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This post was supposed to be about fireflies, but none of them showed up in the pictures. It was the Fourth of July, and all the neighbors were trying to burn down the suburbs with their flatulent display of pyrotechnics. The shrieking of culturally malformed American children added to the noise pollution, and the rockets red glare turned my quiet yard into the eye in a storm of bangs, sizzles, booms, and pops.

One especially loud bang must have scared or excited the fireflies, because they all lit up at once. The Pink garden was illuminated with a hundred tiny flashes of light. I gasped. I wish I had a picture to show you. The wonder of fireflies is their elusiveness, their silence. The way a lingering dinner conversation on the patio is punctuated at dusk by the phrase oh look – fireflies! And everyone is suddenly five or twelve, and playing the game of spotting the next one, and the next.

Silence and darkness are vanishing species, close to extinction. You have to travel far from the city and the suburbs to find them. Children who grow up in the city literally never experience either silence or darkness. I wonder what effect this has on us? What is all this light and noise doing to people?

I think the only reason I’ve “succeeded” as a counselor is because I like asking questions, and I’m not really attached to answers. I find it more interesting to continue expanding the range of my curiosity than to assemble a catalogue of answers. Silence and darkness are the places where questions arise, where there are no bright lights or loud voices shouting the facts. They are the places where you can get lost.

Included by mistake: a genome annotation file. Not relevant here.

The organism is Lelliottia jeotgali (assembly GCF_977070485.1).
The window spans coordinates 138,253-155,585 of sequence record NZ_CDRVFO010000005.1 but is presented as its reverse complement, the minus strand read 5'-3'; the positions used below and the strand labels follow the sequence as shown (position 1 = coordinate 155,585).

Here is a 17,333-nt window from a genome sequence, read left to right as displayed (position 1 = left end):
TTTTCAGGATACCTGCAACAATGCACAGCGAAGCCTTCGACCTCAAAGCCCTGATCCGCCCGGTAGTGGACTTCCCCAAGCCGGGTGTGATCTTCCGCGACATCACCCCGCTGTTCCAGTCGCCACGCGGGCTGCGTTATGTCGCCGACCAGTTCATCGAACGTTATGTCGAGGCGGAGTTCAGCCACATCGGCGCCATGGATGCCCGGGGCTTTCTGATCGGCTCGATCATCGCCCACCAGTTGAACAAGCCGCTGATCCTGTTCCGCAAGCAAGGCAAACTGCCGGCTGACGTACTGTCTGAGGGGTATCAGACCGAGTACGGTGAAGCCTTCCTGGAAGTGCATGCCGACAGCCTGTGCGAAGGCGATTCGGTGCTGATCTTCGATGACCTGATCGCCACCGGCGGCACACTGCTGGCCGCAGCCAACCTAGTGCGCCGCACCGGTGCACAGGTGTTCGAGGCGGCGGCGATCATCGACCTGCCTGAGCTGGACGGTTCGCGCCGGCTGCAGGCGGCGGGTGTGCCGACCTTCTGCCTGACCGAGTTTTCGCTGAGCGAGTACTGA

Gardening at Night by REM captures that feeling when it is good to be lost; our local college station down south when I was younger played a live version that started with Michael Stipe saying “this is the one about the dogs” and then singing in a completely unintelligible mutter. Which was great. Hearing the lyrics years later kind of ruined the song for me. I liked it better when I could imagine all the mysterious wonderful things he might be saying. I liked being lost, in the dark, in the silence.

Gardening at night is mostly looking. Luckily on the Fourth, we had a huge rainstorm after one and a half weeks of drought, so the neighborhood didn’t burn to the ground from the arsonists all around me. I had some fun with the camera, walking around in the dark and taking pictures of things I couldn’t actually see, looking at the garden later on my laptop. I had hoped by random fortune to catch a firefly in one of the pictures, but they all remained hidden, mysterious, invisible outside of the moment when they flash, then disappear in silence.

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